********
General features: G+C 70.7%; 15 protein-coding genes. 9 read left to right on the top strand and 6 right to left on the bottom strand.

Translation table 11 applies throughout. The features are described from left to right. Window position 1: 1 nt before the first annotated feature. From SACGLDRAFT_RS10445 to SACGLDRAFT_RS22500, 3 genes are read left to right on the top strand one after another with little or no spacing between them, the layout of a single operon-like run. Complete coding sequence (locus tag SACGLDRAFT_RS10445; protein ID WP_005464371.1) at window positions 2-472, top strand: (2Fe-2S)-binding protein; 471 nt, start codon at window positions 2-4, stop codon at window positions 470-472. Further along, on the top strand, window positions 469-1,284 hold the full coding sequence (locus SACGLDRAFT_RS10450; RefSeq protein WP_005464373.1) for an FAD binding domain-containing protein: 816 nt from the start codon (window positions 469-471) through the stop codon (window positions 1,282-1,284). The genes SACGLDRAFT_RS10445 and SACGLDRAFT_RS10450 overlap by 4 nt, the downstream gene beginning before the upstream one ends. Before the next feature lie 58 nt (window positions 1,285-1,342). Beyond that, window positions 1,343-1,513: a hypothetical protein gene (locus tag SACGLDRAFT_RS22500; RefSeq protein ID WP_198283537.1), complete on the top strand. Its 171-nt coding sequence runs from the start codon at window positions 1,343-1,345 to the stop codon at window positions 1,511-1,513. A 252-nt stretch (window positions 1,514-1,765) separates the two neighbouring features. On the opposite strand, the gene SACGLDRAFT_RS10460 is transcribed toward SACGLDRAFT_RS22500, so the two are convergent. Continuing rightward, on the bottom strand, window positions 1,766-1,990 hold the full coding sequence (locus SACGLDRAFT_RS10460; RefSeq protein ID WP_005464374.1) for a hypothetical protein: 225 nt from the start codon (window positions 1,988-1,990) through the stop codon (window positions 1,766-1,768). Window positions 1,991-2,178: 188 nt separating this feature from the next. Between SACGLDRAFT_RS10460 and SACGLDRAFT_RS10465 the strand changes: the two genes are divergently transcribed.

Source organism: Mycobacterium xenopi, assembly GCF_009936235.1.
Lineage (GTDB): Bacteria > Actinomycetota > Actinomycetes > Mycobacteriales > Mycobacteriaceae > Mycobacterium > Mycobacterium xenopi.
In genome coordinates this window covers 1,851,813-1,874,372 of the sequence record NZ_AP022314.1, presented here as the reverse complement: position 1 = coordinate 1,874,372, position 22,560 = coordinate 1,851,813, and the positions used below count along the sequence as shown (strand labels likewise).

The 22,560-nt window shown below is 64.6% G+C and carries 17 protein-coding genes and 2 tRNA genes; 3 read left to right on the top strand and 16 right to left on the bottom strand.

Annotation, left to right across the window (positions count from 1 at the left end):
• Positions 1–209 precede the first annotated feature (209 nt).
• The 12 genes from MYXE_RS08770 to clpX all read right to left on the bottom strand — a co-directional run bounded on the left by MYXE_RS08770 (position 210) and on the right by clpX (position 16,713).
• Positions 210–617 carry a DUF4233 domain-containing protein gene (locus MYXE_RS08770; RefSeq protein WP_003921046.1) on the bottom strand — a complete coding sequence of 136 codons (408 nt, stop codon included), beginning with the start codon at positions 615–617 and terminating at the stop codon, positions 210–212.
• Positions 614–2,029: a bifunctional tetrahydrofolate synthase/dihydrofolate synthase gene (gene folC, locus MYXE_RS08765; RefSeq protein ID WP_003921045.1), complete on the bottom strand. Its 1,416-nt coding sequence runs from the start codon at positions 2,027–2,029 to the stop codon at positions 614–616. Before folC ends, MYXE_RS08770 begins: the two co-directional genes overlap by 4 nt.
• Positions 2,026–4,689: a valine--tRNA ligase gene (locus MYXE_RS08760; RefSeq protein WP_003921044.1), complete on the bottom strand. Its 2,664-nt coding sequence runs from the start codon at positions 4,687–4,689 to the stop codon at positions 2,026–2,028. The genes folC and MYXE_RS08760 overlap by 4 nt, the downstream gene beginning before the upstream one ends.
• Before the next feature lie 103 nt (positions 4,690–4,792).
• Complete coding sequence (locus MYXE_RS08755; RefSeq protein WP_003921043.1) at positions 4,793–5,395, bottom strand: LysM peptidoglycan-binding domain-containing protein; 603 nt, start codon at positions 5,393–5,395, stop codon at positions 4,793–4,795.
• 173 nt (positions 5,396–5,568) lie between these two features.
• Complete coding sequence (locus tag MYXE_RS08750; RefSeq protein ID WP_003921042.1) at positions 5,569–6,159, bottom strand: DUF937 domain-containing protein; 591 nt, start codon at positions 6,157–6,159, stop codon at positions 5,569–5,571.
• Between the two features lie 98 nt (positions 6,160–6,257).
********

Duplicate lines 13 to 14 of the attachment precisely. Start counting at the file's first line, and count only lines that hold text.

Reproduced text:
• Before the next feature lie 103 nt (positions 4,690–4,792).
• Complete coding sequence (locus MYXE_RS08755; RefSeq protein WP_003921043.1) at positions 4,793–5,395, bottom strand: LysM peptidoglycan-binding domain-containing protein; 603 nt, start codon at positions 5,393–5,395, stop codon at positions 4,793–4,795.